If it seems like U.S. Bank Stadium has been under construction since before it opened, that's because it more or less has been.
Opened in August 2016 as the home of the Minnesota Vikings, the $1.1 billion building has been filled to capacity for a Super Bowl, an NCAA Final Four tournament and mega music events from Metallica to Taylor Swift.
But its distinctive dark siding has been an ongoing source of trouble. The 35,000 zinc panels that cover 250,000 square feet of the building's exterior had to be reinforced months before the grand opening because they flapped in the wind. Later, it was discovered that the building leaked — despite its elaborate protective shell.
From his Minneapolis residence, David Muench Huebert has had a front-row seat to it all. He sought more information from Curious Minnesota, the Star Tribune's community reporting project fueled by reader questions.
"U.S. Bank Stadium should be a landmark and living monument to Minnesotan exceptionalism, but it's always stripped of its fetching black (panels), exposing its insides with a bunch of lifts to get workers up to repair whatever it is the building managers can't get ahead of," he said.
He wanted to know what the problem is, and whether Dallas-based architect HKS or Golden Valley-based project manager M.A. Mortenson Comp. messed up.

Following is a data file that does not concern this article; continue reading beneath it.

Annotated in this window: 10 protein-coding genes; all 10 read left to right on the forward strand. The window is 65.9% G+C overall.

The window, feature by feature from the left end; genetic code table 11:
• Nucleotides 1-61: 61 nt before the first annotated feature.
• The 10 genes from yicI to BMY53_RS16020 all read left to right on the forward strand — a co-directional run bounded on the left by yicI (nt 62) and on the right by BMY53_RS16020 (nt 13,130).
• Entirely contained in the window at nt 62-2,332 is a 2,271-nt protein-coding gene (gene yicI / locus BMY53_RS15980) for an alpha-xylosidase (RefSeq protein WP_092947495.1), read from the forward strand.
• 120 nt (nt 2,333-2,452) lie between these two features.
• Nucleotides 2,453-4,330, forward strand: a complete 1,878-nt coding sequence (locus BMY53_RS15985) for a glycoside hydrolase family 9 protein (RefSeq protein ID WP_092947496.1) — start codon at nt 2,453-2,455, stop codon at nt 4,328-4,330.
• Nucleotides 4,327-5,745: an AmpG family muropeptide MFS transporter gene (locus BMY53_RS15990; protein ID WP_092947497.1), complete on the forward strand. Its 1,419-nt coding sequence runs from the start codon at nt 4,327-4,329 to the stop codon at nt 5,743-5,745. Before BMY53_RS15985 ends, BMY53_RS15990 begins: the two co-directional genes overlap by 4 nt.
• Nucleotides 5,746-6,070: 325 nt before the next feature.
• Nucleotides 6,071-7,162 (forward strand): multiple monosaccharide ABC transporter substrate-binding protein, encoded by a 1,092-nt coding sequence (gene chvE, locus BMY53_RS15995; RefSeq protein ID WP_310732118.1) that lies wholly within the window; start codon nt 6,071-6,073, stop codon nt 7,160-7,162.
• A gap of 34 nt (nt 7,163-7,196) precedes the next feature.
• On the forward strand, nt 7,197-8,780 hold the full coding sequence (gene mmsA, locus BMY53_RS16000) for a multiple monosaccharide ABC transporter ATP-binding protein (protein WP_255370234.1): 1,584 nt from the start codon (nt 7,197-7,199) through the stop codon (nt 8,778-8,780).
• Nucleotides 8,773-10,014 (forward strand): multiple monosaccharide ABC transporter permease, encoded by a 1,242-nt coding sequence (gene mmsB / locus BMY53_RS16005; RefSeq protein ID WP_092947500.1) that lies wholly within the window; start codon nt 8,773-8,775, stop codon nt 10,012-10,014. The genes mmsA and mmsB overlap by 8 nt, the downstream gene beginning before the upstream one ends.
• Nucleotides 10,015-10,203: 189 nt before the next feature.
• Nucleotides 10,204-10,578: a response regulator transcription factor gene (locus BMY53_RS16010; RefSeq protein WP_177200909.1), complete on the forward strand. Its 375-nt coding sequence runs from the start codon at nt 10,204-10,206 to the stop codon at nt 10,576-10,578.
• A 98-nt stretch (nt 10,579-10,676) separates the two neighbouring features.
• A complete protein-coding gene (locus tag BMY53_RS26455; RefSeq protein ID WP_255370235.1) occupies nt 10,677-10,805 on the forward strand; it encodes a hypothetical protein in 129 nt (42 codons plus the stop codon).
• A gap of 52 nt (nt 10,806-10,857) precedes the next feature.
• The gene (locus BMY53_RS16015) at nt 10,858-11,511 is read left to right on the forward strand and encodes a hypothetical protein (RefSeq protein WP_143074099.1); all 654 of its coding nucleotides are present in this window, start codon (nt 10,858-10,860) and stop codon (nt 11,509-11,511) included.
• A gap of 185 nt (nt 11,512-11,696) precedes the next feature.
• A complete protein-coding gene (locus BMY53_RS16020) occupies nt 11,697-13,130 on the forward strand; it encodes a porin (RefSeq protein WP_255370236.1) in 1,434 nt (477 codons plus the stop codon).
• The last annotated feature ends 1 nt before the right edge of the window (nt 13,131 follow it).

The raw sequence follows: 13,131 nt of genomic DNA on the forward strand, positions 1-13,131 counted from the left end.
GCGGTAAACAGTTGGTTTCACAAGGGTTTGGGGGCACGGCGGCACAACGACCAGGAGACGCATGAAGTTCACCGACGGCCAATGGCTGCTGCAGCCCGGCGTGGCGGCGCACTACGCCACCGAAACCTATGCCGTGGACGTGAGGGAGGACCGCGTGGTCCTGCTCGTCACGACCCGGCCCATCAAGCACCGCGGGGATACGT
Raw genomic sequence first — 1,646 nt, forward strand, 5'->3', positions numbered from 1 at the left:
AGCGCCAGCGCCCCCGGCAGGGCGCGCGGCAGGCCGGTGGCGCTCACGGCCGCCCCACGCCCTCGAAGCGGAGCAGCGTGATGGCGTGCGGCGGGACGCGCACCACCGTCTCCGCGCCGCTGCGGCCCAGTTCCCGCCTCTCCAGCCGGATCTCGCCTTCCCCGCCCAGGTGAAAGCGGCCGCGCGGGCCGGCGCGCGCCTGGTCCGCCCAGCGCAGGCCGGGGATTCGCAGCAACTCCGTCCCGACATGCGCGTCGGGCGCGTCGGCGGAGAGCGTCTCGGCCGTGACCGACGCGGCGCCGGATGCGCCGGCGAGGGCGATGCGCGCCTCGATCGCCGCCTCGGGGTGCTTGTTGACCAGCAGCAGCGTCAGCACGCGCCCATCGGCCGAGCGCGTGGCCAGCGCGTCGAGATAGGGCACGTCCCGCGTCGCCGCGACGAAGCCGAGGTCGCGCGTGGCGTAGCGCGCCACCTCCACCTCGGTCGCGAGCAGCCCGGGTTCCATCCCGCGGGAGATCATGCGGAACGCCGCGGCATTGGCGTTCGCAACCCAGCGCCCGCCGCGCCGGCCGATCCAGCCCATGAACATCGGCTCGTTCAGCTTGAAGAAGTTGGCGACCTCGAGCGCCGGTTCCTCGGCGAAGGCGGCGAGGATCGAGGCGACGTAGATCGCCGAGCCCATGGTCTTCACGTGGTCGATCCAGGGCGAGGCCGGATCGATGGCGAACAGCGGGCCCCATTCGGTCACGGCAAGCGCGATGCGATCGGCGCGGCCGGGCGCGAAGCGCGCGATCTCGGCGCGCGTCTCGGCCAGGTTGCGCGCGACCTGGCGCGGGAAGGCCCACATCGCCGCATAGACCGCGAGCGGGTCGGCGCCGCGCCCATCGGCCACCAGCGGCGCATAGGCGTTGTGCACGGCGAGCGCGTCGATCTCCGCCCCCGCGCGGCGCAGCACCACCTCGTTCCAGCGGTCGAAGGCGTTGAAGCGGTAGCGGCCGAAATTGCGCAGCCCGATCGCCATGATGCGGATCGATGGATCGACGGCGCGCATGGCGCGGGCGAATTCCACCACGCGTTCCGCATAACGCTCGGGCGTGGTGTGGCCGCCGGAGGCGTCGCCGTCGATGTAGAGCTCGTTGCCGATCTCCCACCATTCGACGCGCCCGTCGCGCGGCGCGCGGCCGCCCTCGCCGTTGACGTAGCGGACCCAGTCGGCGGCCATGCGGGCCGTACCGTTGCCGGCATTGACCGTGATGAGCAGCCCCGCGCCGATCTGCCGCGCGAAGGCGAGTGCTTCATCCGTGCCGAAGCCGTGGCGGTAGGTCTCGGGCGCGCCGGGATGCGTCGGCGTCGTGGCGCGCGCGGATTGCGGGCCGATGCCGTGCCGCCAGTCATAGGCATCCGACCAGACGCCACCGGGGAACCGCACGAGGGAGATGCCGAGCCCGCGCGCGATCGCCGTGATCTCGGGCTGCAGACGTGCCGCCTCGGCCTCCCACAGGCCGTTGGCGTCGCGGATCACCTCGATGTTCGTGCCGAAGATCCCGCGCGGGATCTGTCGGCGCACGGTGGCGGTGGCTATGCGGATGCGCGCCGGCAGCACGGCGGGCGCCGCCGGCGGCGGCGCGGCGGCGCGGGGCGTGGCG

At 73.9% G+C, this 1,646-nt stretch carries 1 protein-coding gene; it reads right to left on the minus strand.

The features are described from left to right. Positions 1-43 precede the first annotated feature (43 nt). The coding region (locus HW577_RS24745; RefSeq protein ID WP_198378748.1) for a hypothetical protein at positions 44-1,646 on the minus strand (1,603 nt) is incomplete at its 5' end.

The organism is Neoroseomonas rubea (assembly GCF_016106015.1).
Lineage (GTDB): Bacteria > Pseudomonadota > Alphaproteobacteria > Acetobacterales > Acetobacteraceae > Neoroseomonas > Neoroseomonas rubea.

"Is it cursed? Is it actually standard operating procedure to be under repair all the time? Does this cost money to the city and state that could have been avoided?" Muench Huebert asked.
Last question, first: No, taxpayers are not covering the $21.5 million cost of repairs to the publicly owned stadium. That money comes from a mediated settlement announced in February 2020 among eight companies involved in the design, engineering and construction of the building. The terms of that settlement are not public so it's not known how much each party is paying — and who is most at fault — but both Mortenson and HKS are parties.
As evidenced by the price, the repairs are extensive. All the zinc panels are being removed and replaced, along with the moisture barrier beneath them.
The Minnesota Sports Facilities Authority (MSFA) said the new siding would prevent leaks by adding "redundancies" that weren't part of the initial construction or design. The new panels are thicker and heavier, but otherwise appear similar and are made of the same material.
The original panels were designed to function as a rain screen with a watertight barrier behind them. This was called a "wet system." The new panels are considered a "dry system" with more robust water protection.
Water-resistant upgrades include a new interlocking design, foam pads to control pressure behind the panels and a second layer of Henry Blueskin — a water and vapor barrier.
The repairs are expected to be completed by Sept. 3, 2021, about a year-and-a-half after work began.
The Vikings, the building's main tenant, have two preseason games in August. They will play their first home game with a full house of fans on Sept. 26 against the Seattle Seahawks. Because of state restrictions on crowd size during the COVID-19 pandemic, the Vikings weren't allowed to have paying fans during the 2020 season.
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